As mentioned earlier this month, a brand new version of Subtraction.com is coming soon. Very, very, very soon, maybe as early as next week. I’ve been diligently working with my friend Allan Cole to sort out a ton of kinks, rewiring a lot of the site behind the scenes. I’ll talk about that in greater detail soon, but one major change that we’ve made is that, in this new design, user comments will be no more.
This is something I’ve been thinking about for a long time. In 2011 I wrote this post about how the volume of comments had dwindled on my blog, and extrapolated from that some observations on how blogging in general has changed. If anything, that change has accelerated in the intervening three years, and now commenting on Subtraction.com is a tiny fraction of what it was at its peak.
Moreover, it just feels like the time for comments has passed. At least for me, it has. I’m frequently and conspicuously absent from comment threads on my own blog, a byproduct of my ridiculously crazy schedule. That situation makes for a less than stellar commenting experience for everyone; commenters feel as if I’m not paying attention, and I feel embarrassed that my name is missing from threads entirely.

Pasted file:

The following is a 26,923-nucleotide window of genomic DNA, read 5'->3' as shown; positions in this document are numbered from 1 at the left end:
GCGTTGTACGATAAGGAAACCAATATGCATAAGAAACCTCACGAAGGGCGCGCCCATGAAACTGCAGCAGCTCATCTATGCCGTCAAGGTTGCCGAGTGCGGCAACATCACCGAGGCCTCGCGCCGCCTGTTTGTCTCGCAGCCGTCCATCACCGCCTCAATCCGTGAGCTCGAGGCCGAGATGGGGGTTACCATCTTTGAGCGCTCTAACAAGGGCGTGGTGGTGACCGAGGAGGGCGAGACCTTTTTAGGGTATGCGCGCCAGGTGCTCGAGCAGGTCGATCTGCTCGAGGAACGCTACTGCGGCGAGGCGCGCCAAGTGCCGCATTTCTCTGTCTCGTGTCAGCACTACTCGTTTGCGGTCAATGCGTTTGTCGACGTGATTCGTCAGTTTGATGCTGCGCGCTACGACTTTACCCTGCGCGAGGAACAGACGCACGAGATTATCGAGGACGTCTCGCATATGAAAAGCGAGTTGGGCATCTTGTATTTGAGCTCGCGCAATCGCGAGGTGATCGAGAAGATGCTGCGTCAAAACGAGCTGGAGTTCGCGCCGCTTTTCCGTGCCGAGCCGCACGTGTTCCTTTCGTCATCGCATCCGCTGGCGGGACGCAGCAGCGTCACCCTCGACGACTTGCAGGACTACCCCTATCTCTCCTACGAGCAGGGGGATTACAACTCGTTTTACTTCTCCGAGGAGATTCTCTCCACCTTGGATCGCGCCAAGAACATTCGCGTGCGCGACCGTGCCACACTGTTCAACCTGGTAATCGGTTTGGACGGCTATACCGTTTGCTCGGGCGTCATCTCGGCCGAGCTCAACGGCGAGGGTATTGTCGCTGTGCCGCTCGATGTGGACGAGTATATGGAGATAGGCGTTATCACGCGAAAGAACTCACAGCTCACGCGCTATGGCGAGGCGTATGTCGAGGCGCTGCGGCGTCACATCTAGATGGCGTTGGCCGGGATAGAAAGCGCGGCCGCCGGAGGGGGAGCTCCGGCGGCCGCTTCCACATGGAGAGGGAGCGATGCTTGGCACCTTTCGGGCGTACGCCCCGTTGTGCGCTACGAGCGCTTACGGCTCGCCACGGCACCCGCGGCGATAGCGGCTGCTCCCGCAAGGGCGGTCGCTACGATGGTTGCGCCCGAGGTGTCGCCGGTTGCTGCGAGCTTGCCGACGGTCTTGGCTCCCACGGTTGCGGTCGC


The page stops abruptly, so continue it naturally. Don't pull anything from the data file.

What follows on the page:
Old posts will still display their old comments, but going forward no new comments will be accepted on any posts at all. In fact, fair warning: I probably won’t be migrating any comments that have been made to this blog over the past month or so.
However, the comment form itself isn’t quite going away, at least not entirely. In fact, it may stick around for a while. What we’ve done is hack it so that, instead of being an invitation to post a public comment, it’s now an invitation to send a note about a given post directly to me. It will look something like this:
As you can see, it’s basically the same functionality, but different phrasing, and different end result. When you enter remarks into this form, it goes to me directly, and never gets posted publicly. I have no idea if this will function as an effective channel between readers and myself, which is what I hope, or if it will just be an open doorway to more comment spam, which is what I’m guessing. But I figure it’s worth a try.
Anyway, if you’ve been a commenter on this blog in the past, I want to take this opportunity to thank you for contributing and making this blog a much richer, more rewarding experience for me than it would have been otherwise. I learned so much from the wealth of knowledge that appeared in the threads on this site over the years, and I’m quite sad that the climate has changed so much that this has become the best decision for everyone. But it’s time. Blog comments, R.I.P.